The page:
‘If I could go back to being sixteen again, I’d do things differently.’
‘Everyone over the age of forty feels like that, you total gom,’ says my best friend Lizzie Magee.
When she was young Mary Rattigan wanted to fly. She was going to take off like an angel from heaven and leave the muck and madness of troubled Northern Ireland behind. Nothing but the Land of Happy Ever After would do for her.
But as a Catholic girl with a B.I.T.C.H. for a Mammy and a silent Daddy, things did not go as she and Lizzie Magee had planned.
Now, five children, twenty-five years, an end to the bombs and bullets, enough whiskey to sink a ship and endless wakes and sandwich teas later, Mary’s alone. She’s learned plenty of hard lessons and missed a hundred steps towards the life she’d always hoped for.
Will she finally find the courage to ask for the love she deserves? Or is it too late?
Before My Actual Heart Breaks by Tish Delaney is a stunning read that brings its central character’s difficult life alive in beautifully evocative prose. Mary Rattigan lives on a farm with her family in pretty challenging circumstances – Sadie, the matriarch of the family, drives her children away as soon as they’re able to escape, due to her emotional cruelty and the harsh discipline she doles out with merciless regularity. Mary perhaps because she’s the youngest and last to be able to leave, endures this the longest and manages to endure the awfulness of her childhood through fantasising about her escape and envisaging her new life as far away from Sadie and her clutches as is humanly possible…
Mary’s strict Catholic upbringing is set in the 1970s, against the backdrop of the Troubles. This period is brought vividly to life through tiny details that make the numbing misery of Mary’s day-to-day life have a real impact on the reader. Like me, you’ll be longing for her to find the pot of gold at the end of the rainbow – but as we know – things don’t always work out like that. Mary’s desperation to escape from the misery and lovelessness of her upbringing results in her making a real ‘out of the frying pan and into the fire’ choice when she flees into the arms of husband John…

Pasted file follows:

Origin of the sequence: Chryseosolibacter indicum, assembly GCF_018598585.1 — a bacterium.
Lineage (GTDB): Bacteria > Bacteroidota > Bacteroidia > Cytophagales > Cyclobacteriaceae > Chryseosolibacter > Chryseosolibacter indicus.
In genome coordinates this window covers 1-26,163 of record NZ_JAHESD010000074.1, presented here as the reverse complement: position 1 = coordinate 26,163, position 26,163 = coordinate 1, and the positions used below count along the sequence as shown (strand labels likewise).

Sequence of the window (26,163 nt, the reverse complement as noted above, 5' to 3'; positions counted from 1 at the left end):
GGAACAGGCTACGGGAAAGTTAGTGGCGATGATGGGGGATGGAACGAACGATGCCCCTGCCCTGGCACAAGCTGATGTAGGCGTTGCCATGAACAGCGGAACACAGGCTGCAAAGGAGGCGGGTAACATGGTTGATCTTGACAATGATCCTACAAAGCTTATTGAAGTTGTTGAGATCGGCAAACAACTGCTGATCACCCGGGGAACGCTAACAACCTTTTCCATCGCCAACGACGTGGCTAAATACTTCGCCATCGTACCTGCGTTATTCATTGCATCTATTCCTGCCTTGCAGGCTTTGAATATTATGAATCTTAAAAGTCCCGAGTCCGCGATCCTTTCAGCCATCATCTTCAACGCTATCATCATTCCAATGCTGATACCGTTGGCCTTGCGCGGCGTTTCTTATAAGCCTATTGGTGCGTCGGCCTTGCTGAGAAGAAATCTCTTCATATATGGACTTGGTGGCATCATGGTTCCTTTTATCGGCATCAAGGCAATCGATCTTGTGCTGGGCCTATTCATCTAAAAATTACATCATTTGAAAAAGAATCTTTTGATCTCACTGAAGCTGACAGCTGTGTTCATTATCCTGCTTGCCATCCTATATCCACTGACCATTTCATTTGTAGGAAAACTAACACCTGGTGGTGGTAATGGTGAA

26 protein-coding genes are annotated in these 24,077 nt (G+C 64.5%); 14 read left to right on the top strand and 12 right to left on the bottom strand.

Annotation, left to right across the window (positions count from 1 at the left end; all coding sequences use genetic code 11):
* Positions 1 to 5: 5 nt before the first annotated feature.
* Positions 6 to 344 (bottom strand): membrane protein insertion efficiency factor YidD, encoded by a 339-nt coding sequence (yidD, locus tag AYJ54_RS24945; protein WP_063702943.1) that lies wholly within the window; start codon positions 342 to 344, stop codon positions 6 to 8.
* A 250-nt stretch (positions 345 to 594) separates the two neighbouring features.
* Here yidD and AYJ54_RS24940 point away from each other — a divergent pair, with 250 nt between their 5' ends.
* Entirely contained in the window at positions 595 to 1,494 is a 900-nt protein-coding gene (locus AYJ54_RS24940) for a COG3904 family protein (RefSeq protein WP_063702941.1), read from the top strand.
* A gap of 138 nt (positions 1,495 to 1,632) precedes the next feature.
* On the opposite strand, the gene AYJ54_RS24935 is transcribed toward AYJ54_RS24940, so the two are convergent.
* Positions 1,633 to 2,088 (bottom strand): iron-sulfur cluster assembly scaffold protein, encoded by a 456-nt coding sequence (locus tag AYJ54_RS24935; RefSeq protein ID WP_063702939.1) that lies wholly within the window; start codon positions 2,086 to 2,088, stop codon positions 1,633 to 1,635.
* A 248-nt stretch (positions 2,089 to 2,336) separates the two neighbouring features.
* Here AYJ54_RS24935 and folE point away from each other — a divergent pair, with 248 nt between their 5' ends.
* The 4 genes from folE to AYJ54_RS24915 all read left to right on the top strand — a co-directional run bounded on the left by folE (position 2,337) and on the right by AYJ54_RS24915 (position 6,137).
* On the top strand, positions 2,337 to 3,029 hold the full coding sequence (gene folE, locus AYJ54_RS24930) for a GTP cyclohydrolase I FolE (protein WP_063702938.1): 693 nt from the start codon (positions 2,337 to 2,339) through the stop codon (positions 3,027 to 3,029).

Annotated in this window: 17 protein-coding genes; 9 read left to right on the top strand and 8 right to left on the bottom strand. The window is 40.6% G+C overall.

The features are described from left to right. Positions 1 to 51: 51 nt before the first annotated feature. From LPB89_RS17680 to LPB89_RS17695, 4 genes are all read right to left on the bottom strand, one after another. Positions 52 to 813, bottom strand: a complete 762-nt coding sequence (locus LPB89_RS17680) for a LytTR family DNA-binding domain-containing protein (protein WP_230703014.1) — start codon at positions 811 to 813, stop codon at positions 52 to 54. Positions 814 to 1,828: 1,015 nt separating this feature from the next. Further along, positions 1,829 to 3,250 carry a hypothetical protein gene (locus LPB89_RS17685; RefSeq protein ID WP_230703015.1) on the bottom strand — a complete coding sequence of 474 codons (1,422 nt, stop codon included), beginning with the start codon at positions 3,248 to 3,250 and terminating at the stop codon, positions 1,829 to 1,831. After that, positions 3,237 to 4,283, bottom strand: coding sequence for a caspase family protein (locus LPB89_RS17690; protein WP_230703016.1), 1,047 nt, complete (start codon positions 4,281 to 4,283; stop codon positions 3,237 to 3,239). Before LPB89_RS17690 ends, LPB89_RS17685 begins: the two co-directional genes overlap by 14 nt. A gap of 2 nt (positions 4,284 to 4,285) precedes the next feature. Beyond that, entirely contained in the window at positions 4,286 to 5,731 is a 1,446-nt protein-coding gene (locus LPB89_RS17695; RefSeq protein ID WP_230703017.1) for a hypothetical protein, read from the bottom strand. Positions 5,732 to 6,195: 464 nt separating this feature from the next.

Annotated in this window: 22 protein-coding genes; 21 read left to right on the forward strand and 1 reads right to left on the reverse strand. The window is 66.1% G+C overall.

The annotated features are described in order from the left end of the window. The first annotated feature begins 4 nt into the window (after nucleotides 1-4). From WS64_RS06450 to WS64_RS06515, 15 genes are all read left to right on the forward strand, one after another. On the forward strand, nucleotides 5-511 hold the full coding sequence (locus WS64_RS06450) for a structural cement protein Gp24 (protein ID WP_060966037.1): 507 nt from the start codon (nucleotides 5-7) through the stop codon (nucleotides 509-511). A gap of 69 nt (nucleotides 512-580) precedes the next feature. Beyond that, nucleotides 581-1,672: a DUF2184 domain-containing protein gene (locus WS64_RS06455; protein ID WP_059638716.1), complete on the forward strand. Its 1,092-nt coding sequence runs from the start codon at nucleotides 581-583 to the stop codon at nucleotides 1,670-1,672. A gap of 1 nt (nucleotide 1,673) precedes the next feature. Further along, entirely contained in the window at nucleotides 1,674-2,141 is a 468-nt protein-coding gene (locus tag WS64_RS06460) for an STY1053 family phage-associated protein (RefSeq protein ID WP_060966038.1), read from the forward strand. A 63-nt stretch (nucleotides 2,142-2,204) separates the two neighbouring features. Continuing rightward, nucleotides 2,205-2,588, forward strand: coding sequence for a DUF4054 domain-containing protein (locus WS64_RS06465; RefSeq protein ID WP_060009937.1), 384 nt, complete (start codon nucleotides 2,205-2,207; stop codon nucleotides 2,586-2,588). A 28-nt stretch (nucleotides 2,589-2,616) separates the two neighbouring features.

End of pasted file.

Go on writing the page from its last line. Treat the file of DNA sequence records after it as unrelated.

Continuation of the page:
Married life with John definitely does not provide the ‘happily ever after’ that Mary has been seeking. She finds neither happiness, joy or comfort in her marriage and her emotional response to this is almost to shut her heart off to hope and hide herself away from a world that has offered such little comfort to her in an effort to protect what there is left of herself after so much pain, misery and disappointment.
Mary’s story truly is heartbreaking – we see her at the start of the novel with hopes and dreams we can all relate to. I also grew up in the 1980s and there was much here that I could connect to in terms of my dreams of a life beyond the confines of a small town and a common hope that there would come a time when I too would have more control over my own destiny. Mary’s honesty and hope as a young girl is cruelly juxtaposed with her emotional withdrawal as an adult and you’d have to have a heart of stone not to be truly moved by her understatedly poignant reflections.
As well as Mary’s personal story, this evocative novel also brings Northern Ireland to life and makes the news headlines personal. Hearing about the Troubles in this more human context was really fascinating and I found Mary’s voice and the way that the everyday collided with the political and vice versa to make for a memorable and unputdownable read. If you enjoy a book where humour and sadness sit side by side and where you learn as much about the time and place as you do about the central character then you will absolutely love Tish Delaney’s writing.
I fell hard for Mary and her spiky, unique personality. Even though at times this was a harrowing and challenging read there were moments of dark humour and personality that shone through the darkness and made Mary a character that I don’t think I’ll ever forget. It is a testament to the writing that you absolutely forget that these are created characters and I defy anyone to close this book without being captivated by this deftly captured tale of growing up in the troubles. Thank you so much to Anne Cater from Random Things tours for inviting me on Mary’s journey and I’ll definitely look out for reviews from the other bloggers on the tour
Buy yourself a copy of this stunning read here
Writer On The Shelf
Tish Delaney was born and brought up in Northern Ireland at the height of the Troubles.
Like a lot of people of her generation, she left the sectarian violence behind by moving to England. After graduating from Manchester University, she moved to London and worked on various magazines and broadsheets as a reporter, reviewer and sub-editor. She left the Financial Times in 2014 to live in the Channel Islands to pursue her career as a writer.